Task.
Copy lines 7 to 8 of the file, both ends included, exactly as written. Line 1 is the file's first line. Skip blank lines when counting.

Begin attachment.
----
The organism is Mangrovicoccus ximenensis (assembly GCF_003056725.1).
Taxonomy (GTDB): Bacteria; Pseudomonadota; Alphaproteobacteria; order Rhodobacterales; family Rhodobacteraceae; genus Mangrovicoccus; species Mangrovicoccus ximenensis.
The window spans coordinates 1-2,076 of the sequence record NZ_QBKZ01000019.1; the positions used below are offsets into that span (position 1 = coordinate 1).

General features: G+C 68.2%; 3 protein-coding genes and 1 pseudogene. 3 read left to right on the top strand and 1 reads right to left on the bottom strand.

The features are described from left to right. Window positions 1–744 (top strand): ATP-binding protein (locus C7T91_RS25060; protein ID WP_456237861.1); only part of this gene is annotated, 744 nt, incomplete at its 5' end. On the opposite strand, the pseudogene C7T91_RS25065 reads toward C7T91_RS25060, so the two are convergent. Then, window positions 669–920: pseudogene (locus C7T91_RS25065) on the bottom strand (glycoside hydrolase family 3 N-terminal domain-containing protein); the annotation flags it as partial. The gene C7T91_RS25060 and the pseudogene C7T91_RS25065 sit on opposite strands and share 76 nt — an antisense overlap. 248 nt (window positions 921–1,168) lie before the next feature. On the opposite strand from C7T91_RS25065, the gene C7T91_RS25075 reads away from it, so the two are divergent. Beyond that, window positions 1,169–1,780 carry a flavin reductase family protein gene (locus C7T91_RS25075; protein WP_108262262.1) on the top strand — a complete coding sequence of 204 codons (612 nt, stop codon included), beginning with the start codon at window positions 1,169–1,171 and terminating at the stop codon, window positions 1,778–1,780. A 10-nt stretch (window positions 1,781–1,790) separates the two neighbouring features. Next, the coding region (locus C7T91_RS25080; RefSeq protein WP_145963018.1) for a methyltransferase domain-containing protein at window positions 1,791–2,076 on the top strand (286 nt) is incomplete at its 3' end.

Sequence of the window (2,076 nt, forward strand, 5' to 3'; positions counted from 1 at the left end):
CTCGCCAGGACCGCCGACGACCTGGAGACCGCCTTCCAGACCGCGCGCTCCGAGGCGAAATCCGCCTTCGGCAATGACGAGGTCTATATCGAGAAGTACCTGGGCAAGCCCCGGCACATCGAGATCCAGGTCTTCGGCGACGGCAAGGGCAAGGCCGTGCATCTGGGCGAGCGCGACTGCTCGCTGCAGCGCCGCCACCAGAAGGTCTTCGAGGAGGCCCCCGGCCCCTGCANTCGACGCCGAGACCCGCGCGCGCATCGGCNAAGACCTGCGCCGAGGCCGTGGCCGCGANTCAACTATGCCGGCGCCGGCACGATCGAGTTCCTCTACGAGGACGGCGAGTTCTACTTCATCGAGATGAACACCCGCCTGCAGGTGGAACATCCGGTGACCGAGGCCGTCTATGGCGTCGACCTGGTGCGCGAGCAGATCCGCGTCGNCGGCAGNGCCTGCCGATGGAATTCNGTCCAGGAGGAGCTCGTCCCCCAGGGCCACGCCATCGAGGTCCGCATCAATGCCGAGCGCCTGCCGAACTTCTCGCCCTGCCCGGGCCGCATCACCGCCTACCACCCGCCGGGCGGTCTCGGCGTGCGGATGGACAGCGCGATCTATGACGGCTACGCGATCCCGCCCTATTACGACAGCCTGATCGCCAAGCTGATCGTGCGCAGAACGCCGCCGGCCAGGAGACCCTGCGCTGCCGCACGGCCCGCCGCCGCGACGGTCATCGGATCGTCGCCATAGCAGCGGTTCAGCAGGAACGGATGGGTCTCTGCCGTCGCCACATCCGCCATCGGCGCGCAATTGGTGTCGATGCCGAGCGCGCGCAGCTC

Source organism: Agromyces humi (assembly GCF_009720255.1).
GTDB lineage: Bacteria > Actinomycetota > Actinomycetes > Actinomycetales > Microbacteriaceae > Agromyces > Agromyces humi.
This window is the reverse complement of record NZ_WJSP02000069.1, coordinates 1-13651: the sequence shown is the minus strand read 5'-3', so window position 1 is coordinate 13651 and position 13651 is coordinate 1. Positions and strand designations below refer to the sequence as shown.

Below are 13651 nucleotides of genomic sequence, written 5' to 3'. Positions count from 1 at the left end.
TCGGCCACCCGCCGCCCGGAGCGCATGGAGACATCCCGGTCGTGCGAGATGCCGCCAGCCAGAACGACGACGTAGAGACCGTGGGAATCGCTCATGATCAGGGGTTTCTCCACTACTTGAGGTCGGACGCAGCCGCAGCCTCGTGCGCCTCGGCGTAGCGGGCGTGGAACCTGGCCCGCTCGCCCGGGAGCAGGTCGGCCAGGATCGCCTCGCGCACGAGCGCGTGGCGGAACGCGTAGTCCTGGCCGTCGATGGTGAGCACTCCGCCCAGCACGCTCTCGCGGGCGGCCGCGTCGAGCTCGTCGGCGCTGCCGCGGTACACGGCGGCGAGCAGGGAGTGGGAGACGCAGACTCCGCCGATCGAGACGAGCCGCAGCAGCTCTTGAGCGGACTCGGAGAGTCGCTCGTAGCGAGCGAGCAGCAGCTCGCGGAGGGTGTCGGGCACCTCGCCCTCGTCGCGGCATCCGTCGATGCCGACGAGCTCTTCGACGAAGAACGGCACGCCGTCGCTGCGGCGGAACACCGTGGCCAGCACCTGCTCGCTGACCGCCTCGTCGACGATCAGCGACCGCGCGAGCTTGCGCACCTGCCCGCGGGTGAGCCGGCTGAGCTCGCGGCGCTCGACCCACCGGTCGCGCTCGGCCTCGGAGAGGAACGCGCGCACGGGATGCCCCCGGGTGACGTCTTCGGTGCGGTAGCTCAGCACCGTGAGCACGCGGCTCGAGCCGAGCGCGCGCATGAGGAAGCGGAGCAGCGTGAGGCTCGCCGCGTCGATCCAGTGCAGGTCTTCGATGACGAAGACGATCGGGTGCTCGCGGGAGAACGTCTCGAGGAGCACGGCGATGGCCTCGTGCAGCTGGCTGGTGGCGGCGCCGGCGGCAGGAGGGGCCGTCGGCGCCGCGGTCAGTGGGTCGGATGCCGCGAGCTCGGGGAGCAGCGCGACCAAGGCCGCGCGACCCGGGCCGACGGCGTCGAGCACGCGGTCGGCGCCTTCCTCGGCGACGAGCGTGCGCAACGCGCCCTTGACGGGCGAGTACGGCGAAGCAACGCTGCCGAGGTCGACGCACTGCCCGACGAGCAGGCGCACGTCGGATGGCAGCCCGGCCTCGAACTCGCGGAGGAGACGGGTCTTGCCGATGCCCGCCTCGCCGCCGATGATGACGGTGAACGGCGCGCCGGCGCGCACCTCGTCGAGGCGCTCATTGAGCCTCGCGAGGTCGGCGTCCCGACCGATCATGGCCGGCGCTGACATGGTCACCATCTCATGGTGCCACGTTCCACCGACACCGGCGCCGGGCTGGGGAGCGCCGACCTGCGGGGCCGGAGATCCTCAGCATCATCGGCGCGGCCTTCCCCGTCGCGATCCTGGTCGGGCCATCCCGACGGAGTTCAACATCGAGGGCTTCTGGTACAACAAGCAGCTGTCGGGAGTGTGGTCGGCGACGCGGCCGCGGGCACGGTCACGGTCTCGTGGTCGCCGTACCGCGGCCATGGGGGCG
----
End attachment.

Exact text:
CTCGCCAGGACCGCCGACGACCTGGAGACCGCCTTCCAGACCGCGCGCTCCGAGGCGAAATCCGCCTTCGGCAATGACGAGGTCTATATCGAGAAGTACCTGGGCAAGCCCCGGCACATCGAGATCCAGGTCTTCGGCGACGGCAAGGGCAAGGCCGTGCATCTGGGCGAGCGCGACTGCTCGCTGCAGCGCCGCCACCAGAAGGTCTTCGAGGAGGCCCCCGGCCCCTGCANTCGACGCCGAGACCCGCGCGCGCATCGGCNAAGACCTGCGCCGAGGCCGTGGCCGCGANTCAACTATGCCGGCGCCGGCACGATCGAGTTCCTCTACGAGGACGGCGAGTTCTACTTCATCGAGATGAACACCCGCCTGCAGGTGGAACATCCGGTGACCGAGGCCGTCTATGGCGTCGACCTGGTGCGCGAGCAGATCCGCGTCGNCGGCAGNGCCTGCCGATGGAATTCNGTCCAGGAGGAGCTCGTCCCCCAGGGCCACGCCATCGAGGTCCGCATCAATGCCGAGCGCCTGCCGAACTTCTCGCCCTGCCCGGGCCGCATCACCGCCTACCACCCGCCGGGCGGTCTCGGCGTGCGGATGGACAGCGCGATCTATGACGGCTACGCGATCCCGCCCTATTACGACAGCCTGATCGCCAAGCTGATCGTGCGCAGAACGCCGCCGGCCAGGAGACCCTGCGCTGCCGCACGGCCCGCCGCCGCGACGGTCATCGGATCGTCGCCATAGCAGCGGTTCAGCAGGAACGGATGGGTCTCTGCCGTCGCCACATCCGCCATCGGCGCGCAATTGGTGTCGATGCCGAGCGCGCGCAGCTC

Source organism: Agromyces humi (assembly GCF_009720255.1).